Jim Hougan (author of Secret Agenda, the best book on Watergate) argued that the secret heart of this scandal, as in Watergate, may have concerned sex and extortion. Ton Sun Park (sometimes spelled Tongsun or Tong Sun Park) was a South Korean agent of influence who ran the George Town Club. This club provided a base of operation for the sexual blackmail of leading legislators and other politicians. Various published accounts hold that the notorious "renegade" CIA agent Ed Wilson secretly filmed embarrassing activities by politicos of the day. (Hougan's source for much of this information was Wilson's partner, the fugitive Frank Terpil.)

And who was the director of the CIA in 1976? George H.W. Bush.

In 1977, Congressman Donald Fraser investigated Moon's links to this very same operation. His report indicated that Moon and Park both functioned on behalf of the KCIA, itself created by, and intertwined with, the American CIA. As Bob Fritakis has summarized:

Moon earned notoriety in the Koreagate scandal after female followers of the Unification Church were accused of entertaining and keeping confidential files on several US congressmen whom they "lobbied" at a Washington Hilton I-Intel suite rented by the Moonies.
Moon has always had a strange obsession with sex.

Early Korean news accounts of the cult accused Moon of requiring sex from a number of his female followers. At least one illegitimate pregnancy resulted. (For an eye-opening account of his sexual rites and attitudes -- which strike even this jaundiced observer as odd -- see here.) Despite this history, Moon now emphasizes chastity. A much-repeated Moon quote holds that "the head of the love organ is shaped exactly like a poisonous rattlesnake. And just like a rattlesnake, it's always looking for a hole."

Perhaps that rattlesnake hunt explains Moon's close relationship with both Bush the elder and W.

The best investigation of the Moon-Bush linkage is this chapter of Robert Parry's excellent series "The Dark Side of Reverend Moon." Parry notes a number of instances in which the elder Bush has trumpeted the cause of the Korean "Messiah," a figure despised by most people. I cannot think of a historical parallel for such a relationship: A former president has endorsed a perverted, Yakuza-linked Korean cultist who denounces the Unites States as "satanic."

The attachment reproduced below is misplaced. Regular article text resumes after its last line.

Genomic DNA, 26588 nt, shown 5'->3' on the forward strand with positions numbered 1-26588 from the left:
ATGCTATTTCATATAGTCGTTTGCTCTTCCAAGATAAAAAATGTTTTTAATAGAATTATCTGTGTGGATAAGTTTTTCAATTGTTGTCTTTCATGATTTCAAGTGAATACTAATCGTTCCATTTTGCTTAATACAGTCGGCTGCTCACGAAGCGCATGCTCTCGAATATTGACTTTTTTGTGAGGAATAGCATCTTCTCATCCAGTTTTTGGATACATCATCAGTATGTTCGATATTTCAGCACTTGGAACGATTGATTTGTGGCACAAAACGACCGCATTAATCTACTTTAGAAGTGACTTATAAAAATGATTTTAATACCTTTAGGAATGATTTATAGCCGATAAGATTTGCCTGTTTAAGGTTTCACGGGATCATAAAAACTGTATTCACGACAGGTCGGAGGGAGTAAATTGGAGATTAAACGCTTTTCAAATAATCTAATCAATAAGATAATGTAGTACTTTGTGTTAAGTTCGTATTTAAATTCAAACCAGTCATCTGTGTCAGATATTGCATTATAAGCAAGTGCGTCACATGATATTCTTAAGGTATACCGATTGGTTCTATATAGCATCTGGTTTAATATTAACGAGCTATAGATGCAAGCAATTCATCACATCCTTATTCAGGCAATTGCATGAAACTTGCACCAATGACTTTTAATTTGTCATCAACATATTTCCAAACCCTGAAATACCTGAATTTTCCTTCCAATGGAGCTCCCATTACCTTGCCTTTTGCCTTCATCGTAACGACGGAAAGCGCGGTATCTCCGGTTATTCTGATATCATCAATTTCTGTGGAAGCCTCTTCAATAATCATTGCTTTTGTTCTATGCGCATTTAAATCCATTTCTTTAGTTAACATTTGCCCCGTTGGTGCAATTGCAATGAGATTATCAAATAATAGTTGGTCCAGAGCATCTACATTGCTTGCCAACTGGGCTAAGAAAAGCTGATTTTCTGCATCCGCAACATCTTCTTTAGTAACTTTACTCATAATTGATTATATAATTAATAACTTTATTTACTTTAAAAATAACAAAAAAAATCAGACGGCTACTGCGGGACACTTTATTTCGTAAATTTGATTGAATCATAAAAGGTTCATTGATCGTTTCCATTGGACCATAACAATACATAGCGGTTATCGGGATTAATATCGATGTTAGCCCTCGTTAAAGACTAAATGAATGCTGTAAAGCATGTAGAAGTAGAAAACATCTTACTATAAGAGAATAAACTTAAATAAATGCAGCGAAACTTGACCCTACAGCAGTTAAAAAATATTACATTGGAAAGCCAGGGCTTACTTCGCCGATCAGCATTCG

Parry's article notes that Moon had ties to the Reagan-Bush administration from the very beginning. Still, Bush seems not to have made any public gestures on behalf of Moon until the 1990s.

I therefore theorize that the afore-cited 1989 Washington Times article -- the one exposing Craig Spence, Todd Blodgett and the DC gay prostitution ring -- constituted a warning shot. The piece revealed much, but hinted at far worse revelations to follow. Who knows what manner of sexual dirt might have seen ink if Bush refused to ally himself to the good Reverend?

I note that, although Moon went to jail for tax evasion during the first Reagan administration, he did not make a return trip to the pokey while Bush was in office. In fact, all investigations of Moon's nefarious activities were shut down.

For many years, rumor has claimed that Bush himself patronized the Spence ring. I have never seen those rumors backed by any evidence I would consider persuasive.

We can be certain, though, that sexual blackmail underlies much of the covert politics of the past decades. The CIA's blackmail adventures played a still-hazy role in both the Watergate affair and in our Middle East relationships. (The Nixon administration cemented ties with Saudi rulers by providing them with appropriate "company" during stateside trips). Koreagate provided a continuation of the same theme, as did the 1989 scandal. In all of these cases, the Agency's fingerprints became briefly visible.

Does the pattern continue to the present day? I note that Jim Guckert once took pains to deny involvement with American intelligence -- even though no-one had accused him of such involvement. Odd behavior.